In todays society I feel many people, especially the younger generations are just completely absorbed in technology. They stare mindlessly into their smart phones, I-pad, laptop etc. and unfortunately miss the beauty that surrounds them. It can be a very humbling and awe inspiring experience when you realize the vastness of nature that surrounds you; even in midst of heavily trafficked suburban areas or on your drive to work, nature is pervasive.
Making Nature Fun
Walking through your local parks, forests, etc. with your children and really looking around and enjoying the present moment yields a much different experience than that of what many experience in todays modern society. It promotes mindfulness, connectedness, togetherness and an appreciation for our earth. Getting your child away from the screens and bringing them through the trails of one of your local parks can be a great way to facilitate that connectivity between your surroundings and your family. To take it a step further, learning about the local plant life and the role it plays in your environment will not only deepen the bond that you and your child form with nature and your local habitat, but can also be a deeply satisfying and rewarding experience; soon enough your child may even be teaching you a few things. If just getting your little one away from paw patrol or bubble guppies and out into nature is enough of a task right now, that is perfectly fine. Maybe once out into the woods you create your own show (Pine Cone Patrol) that can only be experienced out in the wild (you would have to come up with the characters, character development, plot, illustrations, lighting, etc.; I can’t do everything).
Research on Benefits of Being in Nature
If the prospect of leaving the warm comfy couch cushions that have molded to the shapes of you and your little ones bodies is still too uncomfortable of a thought, listen up because there has actually been some very interesting research on the benefits of immersing oneself in nature and how it may benefit your overall health (I don’t think watching a few episodes of man vs. wild will have the same therapeutic effect).One such study conducted by Repke, Berry, Conway, Metcalf, Hensen and Phelan (2018) found that study participants who scored high on items determining their accessibility to nature (accessibility to nature measured as prevalence of parks or other pleasant natural features nearby, amount of time spent outdoors and how safe one feels being outdoors in the area they live) found that those that scored high on the accessibility to nature measure also showed statistically significant higher scores on mental health measures. Another interesting finding in this study is that those participants who had increased accessibility to nature also showed lower scores on a task that measured impulsivity in decision-making. More interesting yet, participants place of residence was also examined to assess their proximity to nature (natural land cover) in their area. Interestingly enough, it was found that geospatial proximity of the participants to nature had no significant effect on health measures or reducing impulsive decision-making.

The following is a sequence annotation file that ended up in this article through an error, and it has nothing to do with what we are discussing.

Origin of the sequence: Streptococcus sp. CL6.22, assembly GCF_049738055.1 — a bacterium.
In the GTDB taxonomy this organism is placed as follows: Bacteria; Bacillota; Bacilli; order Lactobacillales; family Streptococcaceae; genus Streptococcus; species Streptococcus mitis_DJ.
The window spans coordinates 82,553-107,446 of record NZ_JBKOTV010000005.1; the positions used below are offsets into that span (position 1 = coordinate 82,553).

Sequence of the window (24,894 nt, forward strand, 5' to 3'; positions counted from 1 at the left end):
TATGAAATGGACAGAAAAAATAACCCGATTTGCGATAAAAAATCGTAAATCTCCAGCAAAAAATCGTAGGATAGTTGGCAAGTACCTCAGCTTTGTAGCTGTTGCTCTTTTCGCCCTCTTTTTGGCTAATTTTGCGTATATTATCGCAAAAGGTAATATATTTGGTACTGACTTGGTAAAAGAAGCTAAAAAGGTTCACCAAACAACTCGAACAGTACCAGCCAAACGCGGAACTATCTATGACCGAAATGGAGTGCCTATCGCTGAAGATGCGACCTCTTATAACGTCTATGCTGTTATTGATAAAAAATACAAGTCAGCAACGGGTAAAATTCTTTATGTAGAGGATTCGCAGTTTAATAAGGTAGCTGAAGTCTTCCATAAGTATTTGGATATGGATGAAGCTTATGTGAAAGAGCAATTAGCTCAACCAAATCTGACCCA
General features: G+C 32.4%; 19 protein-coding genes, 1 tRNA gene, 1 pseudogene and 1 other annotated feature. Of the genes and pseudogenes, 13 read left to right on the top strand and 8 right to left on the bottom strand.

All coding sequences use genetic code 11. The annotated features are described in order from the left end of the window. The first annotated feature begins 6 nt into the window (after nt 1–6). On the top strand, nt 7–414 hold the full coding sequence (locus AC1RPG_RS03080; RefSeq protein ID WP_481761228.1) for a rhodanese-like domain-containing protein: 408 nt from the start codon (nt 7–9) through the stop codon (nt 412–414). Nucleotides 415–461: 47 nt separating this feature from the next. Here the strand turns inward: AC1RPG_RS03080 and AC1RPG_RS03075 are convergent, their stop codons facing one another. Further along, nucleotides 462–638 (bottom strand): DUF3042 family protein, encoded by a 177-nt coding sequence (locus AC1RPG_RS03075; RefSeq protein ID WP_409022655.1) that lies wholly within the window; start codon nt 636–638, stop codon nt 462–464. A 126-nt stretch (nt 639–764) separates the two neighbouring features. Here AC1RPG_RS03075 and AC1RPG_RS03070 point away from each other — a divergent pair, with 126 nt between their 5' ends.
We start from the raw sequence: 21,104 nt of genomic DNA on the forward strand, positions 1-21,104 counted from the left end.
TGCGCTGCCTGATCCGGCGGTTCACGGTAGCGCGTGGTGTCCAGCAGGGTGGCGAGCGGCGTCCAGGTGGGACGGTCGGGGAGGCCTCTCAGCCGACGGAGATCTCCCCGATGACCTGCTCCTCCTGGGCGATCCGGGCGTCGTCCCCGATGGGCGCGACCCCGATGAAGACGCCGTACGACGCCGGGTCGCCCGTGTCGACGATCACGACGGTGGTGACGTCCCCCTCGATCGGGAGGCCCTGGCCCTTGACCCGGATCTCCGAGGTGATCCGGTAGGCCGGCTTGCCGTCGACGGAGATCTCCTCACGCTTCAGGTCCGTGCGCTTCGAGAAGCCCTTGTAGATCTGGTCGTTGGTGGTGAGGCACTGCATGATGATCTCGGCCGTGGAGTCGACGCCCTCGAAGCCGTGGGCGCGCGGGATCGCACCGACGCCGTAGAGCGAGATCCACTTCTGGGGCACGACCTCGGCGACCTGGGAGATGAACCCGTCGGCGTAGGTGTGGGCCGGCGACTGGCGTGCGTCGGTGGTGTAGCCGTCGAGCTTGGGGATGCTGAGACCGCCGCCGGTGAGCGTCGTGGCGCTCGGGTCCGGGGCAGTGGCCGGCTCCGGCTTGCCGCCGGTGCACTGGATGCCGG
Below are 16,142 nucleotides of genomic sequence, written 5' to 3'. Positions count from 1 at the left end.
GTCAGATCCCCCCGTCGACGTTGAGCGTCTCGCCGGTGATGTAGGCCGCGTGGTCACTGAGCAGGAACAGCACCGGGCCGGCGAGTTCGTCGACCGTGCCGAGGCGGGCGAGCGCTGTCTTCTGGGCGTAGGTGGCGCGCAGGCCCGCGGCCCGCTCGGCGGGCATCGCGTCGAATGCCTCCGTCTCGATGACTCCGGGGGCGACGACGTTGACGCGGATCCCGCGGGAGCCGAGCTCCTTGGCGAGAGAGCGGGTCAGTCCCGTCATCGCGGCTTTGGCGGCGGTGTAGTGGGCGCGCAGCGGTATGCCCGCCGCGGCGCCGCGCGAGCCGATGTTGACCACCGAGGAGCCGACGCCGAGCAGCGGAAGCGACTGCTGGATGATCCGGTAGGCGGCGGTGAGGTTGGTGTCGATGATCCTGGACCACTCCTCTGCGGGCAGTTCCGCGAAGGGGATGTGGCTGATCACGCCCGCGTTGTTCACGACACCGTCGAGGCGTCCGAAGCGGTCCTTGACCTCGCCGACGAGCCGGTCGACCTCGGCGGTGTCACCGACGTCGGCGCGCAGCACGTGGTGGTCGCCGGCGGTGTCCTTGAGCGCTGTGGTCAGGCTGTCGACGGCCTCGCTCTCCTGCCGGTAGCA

These findings are interesting in that they may suggest that there is not so much a link between your proximity to nature and mental/physical health, but rather your relationship with the nature in your surrounding area is what positively impacts your health. Let’s be honest, we could all use some decreases in impulsivity and definitely decreases in stress! Knowing that simply exposing yourself to nature (No, not in that way!) can potentially provide these benefits for you and your child (did I mention it’s free…), why would you not take advantage of this? Go out there and hug a tree; connect with your children, your environment and become healthier in the process.
Repke MA, Berry MS, Conway LG, III, Metcalf A, Hensen RM, Phelan C (2018) How does nature exposure make people healthier?: Evidence for the role of impulsivity and expanded space perception. PLoS ONE 13(8): e0202246. https:// doi.org/10.1371/journal.pone.0202246